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I have read through A tour of V8: Garbage Collection and am stuck on this part:

Distinguishing pointers and data on the heap is the first problem any garbage collector needs to solve. The GC needs to follow pointers in order to discover live objects.

I understand the rest of the document for the most part, talking about how to actually perform the garbage collection once you have the live objects. But I don't understand how you identify the live objects.

After that quote they go on to describe 3 ways of distinguishing pointers from data, but the second one is glossed over a bit:

As long as we can identify what class an object comes from, we can find all of its pointers.

That sounds nice, I would like to know how to do that. I assume they mean when you construct a new class like new Foo(), under the hood it associates the instance of the class with a pointer to the actual class. But I don't see how the garbage collector then uses this information to determine which objects are live or not.

Likewise, this resource is a bit vague on the same detail:

The garbage collector works in two phases: the mark phase, and the sweep phase. In the mark phase, the garbage collector starts walks object references in order to find objects that are still reachable. The garbage collector starts at a few basic places where the object references are stored and given names (the stack, and global storage, and static storage), and then traverses references in the objects.

This is a bit more helpful, but still pretty vague:

Tracing garbage collection traverses the object graph forward, starting with the roots, to find the live data. Reference counting traverses the object graph forward, starting with the anti-roots (the set of objects whose reference counts were decremented to 0), to find dead data.

Intuitively, one can think of tracing as operating on “matter” and reference counting as operating on “anti-matter”.

I don't see how you can traverse objects, and know that it is ready to be garbage collected or not. Any tips on understanding that part would be of help. Thank you!

  • Objects hold references to other objects. Start at known objects (stack, global, static storage) and go to things the reference (that you haven’t visited). Repeat. I’m not sure what part you’re unclear on, so it’s hard to help. – Telastyn Aug 20 '18 at 23:51
  • If you are interested in detailed Java GC process see this link by kdgregory – Abhishek Bhatia Aug 25 '18 at 9:53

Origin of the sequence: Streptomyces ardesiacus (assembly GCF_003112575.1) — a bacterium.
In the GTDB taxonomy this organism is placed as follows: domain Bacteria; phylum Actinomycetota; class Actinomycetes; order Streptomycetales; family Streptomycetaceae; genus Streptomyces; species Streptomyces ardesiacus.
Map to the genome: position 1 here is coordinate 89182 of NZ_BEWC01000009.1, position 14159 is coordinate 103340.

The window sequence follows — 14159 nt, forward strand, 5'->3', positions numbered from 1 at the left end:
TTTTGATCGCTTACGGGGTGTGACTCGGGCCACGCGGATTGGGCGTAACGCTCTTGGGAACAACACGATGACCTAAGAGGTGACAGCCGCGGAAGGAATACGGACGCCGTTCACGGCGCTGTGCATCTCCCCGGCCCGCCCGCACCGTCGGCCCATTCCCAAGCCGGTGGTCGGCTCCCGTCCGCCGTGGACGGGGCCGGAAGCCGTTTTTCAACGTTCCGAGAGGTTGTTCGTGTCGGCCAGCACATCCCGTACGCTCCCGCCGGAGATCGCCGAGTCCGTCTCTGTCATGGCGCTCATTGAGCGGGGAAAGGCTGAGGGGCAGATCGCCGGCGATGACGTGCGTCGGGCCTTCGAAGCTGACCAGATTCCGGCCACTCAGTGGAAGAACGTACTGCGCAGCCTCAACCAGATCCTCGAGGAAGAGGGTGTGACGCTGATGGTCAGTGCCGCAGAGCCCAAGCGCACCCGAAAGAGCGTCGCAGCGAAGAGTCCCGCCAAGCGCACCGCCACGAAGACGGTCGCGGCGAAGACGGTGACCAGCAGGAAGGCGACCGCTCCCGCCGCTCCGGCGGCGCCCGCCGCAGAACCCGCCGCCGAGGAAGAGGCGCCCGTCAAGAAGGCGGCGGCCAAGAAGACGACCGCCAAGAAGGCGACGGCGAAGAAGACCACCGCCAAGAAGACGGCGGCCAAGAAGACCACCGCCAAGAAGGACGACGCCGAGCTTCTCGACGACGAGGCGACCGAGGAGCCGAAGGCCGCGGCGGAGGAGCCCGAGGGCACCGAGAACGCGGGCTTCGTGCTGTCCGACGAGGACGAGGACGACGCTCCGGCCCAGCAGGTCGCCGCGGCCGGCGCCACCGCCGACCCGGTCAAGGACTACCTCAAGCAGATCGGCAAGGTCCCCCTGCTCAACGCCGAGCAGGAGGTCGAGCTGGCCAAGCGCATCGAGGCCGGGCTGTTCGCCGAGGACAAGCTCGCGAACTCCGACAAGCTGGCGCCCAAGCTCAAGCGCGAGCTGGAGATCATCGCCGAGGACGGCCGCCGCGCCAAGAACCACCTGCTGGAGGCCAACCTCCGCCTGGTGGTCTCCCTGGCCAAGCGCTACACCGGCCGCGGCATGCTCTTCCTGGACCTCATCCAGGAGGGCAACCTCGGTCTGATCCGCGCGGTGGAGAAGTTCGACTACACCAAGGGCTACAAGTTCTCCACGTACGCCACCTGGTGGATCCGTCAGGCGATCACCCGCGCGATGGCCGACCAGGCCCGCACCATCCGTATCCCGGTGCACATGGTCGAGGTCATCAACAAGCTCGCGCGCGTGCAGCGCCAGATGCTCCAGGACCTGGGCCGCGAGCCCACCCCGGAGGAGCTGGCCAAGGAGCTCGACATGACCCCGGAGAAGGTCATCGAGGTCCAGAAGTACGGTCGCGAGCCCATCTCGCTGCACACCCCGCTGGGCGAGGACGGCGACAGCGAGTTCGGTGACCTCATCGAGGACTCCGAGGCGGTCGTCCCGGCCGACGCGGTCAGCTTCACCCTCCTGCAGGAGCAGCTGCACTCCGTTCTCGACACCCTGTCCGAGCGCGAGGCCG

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I'm sure Erik's answer has lots of great info but I think you are stuck on the fundamentals. I'm more familiar with Java GC but the basic principles are pretty universal.

I understand the rest of the document for the most part, talking about how to actually perform the garbage collection once you have the live objects. But I don't understand how you identify the live objects.

The thing I think you are missing is that there is necessarily a set of root references. In Java that's your stack, and static values etc. In JS, I'd guess it's things like the window object. I think a picture helps here:

Objects in memory

The circles represent objects and the arrows are references to other objects. On the left I've labelled three objects as being part of the root references. What that is exactly isn't terribly important but what you need to know is that these are basically implicit/hardcoded. They are fundamental to the runtime environment i.e. there's no need to find them. We know what and where they are inherently.

I think the easiest algorithm to understand is the mark-sweep and it's guaranteed to find all the garbage unlike other approaches such as reference counting. The first step is to mark.

enter image description here

I've added a green checkmark to each object that is referenced from the roots. You should be able to verify whether I've gotten it right (please do!) Just start with each root and follow it's references. Then follow the references from those until there are no more paths to follow. This is the 'live set' of objects.

Now comes the sweep:

enter image description here

Everything that wasn't identified as live is considered part of the 'dead set'. These are what can be removed. Notice the cycle of references in the lower-right corner. These are all in the dead set even though there are reference to them. This is because there is no path from the roots to any of those objects.

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Distinguishing pointers and data on the heap is the first problem any garbage collector needs to solve. The GC needs to follow pointers in order to discover live objects.

Broadly speaking, there are two approaches to identifying references vs. non-references: